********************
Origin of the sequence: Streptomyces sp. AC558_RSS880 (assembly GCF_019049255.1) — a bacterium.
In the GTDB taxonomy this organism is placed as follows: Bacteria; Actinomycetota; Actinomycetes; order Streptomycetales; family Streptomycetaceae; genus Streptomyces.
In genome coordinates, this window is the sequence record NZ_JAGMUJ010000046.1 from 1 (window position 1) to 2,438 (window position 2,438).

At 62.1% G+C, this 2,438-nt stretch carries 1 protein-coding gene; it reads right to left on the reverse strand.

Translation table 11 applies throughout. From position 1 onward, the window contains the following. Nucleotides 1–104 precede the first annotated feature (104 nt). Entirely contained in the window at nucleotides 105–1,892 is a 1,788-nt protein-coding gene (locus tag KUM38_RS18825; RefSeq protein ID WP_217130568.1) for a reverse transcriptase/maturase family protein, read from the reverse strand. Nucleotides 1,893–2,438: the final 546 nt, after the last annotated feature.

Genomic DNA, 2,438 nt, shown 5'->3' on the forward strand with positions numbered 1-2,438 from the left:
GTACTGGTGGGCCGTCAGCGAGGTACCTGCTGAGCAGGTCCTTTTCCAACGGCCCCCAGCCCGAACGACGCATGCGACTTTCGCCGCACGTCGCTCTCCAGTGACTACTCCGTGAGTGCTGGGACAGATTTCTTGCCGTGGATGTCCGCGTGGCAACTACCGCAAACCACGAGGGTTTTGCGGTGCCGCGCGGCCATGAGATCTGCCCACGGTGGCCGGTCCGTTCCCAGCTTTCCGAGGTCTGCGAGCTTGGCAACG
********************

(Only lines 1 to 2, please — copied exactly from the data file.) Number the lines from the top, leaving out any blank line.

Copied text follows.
Origin of the sequence: Streptomyces sp. AC558_RSS880 (assembly GCF_019049255.1) — a bacterium.
In the GTDB taxonomy this organism is placed as follows: Bacteria; Actinomycetota; Actinomycetes; order Streptomycetales; family Streptomycetaceae; genus Streptomyces.